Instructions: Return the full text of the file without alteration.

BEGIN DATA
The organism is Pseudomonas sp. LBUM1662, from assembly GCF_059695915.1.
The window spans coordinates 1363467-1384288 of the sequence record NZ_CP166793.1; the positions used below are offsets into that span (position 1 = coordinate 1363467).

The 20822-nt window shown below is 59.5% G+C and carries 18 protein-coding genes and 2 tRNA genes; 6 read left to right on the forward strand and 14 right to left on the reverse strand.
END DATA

The organism is Pseudomonas sp. LBUM1662, from assembly GCF_059695915.1.
The window spans coordinates 1363467-1384288 of the sequence record NZ_CP166793.1; the positions used below are offsets into that span (position 1 = coordinate 1363467).

The 20822-nt window shown below is 59.5% G+C and carries 18 protein-coding genes and 2 tRNA genes; 6 read left to right on the forward strand and 14 right to left on the reverse strand.